Public select potential Swiss national anthem

The Swiss could soon be singing a new anthem after the public voted online to choose the composition they would like to see replace the current one.

Public select potential Swiss national anthem
Photo: Janek Skarzynski/AFP

The winning song – whose English translation is ‘Hoisted up there in the wind, our red and white flag’ – was composed by Werner Widmer from Zollikerberg, in the canton of Zurich.

It triumphed over two other finalists in an online vote whose outcome was announced on Saturday during SRF television show Potzmusig.

The final three were performed live by choirs as part of a national music festival in Aarau, in the canton of Aargau.

The result concludes the competition that was launched at the beginning of last year by the Swiss Society for Public Welfare, who wished to replace the current national anthem, known as the Swiss Psalm, which is often criticized for its overly religious lyrics.

The contest drew over 200 submissions, whittled down by a jury to a final seven, which were translated into all four national languages and recorded by a choir.

The public then voted online to choose the final three tunes, before the winner was selected by a further online vote.

Under the rules of the competition, lyricists were required to take inspiration from the preamble to Switzerland's updated constitution — approved by the public in a 1999 referendum — which refers to freedom, democracy, solidarity, openness to the world and responsibility towards future generations.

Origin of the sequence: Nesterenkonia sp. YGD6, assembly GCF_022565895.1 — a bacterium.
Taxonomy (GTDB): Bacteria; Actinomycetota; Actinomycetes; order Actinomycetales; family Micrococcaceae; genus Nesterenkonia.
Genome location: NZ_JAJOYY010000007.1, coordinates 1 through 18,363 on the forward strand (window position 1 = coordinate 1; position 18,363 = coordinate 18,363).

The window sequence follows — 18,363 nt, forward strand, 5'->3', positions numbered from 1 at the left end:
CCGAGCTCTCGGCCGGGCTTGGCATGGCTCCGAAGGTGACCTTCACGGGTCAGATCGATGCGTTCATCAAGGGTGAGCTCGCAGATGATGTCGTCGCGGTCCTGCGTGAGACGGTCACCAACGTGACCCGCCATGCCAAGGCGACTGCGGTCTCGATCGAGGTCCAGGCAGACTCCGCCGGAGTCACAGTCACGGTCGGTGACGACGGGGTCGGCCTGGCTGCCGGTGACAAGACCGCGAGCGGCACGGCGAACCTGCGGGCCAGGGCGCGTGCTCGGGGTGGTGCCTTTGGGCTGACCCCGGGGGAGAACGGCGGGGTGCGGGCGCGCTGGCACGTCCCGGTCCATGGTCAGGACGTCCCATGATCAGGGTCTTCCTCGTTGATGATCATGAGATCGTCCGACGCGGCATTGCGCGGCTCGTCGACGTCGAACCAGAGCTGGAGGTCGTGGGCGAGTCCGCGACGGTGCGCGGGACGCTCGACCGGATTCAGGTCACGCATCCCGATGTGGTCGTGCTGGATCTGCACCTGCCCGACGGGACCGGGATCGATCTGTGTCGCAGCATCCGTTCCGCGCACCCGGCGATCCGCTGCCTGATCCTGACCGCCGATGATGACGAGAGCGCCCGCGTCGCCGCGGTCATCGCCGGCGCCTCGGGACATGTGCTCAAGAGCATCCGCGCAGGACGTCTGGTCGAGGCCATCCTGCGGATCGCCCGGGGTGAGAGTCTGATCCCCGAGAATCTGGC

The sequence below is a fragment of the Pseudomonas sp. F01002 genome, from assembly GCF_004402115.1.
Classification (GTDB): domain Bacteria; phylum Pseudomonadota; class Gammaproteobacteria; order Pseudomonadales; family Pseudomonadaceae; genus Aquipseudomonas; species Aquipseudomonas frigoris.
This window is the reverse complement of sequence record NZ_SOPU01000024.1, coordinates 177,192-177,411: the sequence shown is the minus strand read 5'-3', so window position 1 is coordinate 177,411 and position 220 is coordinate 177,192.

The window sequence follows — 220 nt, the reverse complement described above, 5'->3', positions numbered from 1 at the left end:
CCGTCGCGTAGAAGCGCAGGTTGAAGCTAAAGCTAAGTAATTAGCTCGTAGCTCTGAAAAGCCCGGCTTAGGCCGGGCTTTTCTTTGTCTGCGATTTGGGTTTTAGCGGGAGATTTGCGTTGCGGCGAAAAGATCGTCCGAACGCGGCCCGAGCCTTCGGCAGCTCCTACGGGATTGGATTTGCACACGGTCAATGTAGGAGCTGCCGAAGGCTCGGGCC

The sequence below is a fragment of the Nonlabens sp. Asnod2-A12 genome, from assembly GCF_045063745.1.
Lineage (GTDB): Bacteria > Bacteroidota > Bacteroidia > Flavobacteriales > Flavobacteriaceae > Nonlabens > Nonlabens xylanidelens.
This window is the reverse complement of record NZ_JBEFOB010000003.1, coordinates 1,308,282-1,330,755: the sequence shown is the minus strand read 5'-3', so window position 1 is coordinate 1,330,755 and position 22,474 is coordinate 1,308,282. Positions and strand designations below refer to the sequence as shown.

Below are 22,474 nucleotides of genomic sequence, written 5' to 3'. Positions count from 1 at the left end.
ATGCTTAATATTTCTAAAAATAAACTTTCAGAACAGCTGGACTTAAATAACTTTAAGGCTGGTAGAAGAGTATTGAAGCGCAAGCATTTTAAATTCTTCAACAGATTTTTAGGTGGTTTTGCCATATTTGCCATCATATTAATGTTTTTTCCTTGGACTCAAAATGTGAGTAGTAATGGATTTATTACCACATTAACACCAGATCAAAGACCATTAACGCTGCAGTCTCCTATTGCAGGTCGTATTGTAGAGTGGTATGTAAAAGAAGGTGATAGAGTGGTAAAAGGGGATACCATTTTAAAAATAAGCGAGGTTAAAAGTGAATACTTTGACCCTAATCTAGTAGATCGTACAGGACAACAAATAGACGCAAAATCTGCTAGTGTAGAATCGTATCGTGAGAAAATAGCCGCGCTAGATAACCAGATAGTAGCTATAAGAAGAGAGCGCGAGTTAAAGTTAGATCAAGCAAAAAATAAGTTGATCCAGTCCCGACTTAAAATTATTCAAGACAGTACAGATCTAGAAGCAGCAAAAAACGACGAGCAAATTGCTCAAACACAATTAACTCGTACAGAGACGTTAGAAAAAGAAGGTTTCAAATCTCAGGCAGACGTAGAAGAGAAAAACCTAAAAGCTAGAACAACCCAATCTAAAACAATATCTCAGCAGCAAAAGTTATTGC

As for the tune, many of the entries – including the winning composition – drew on the melody of the current anthem which, unlike its lyrics, is considered beautiful.

Composed by Alberik Zwyssig back in 1841, the so-called Swiss Psalm is likened by critics to a weather forecast crossed with a religious hymn, given its repeated references to God and alpine vistas.

The song has only been the country's official anthem since 1981, when it replaced another anthem set, rather confusingly, to the tune of Britain's God Save The Queen.

Speaking to AFP when the competition was launched, Pierre Kohler, president of the jury, said of the current anthem: “Nobody knows the words! Anyone who tells you they do is a liar. Or else we manage the first few and afterwards we go 'la, la, la'.”

“We don't take issue with the tune, which is quite beautiful,” said Jean-Daniel Gerber, chairman of the Swiss Society for Public Welfare.

“The problem is the lyrics. The author had in mind a psalm, not a national anthem. As a psalm, you have to admit that it's very good. We have no qualms with it as a psalm, just as an anthem.”

Although Werner Widmer’s new composition has the public’s support, it will ultimately be up to the federal government to decide if it should replace the Swiss Psalm as the new Swiss national anthem – or indeed if Switzerland needs a new anthem at all.

Watch the winning entry performed here.

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Thuringia premier calls for new German national anthem

Should Germany pick a new national anthem? That was the call on Thursday from the state premier of Thuringia. His comments sparked a political spat.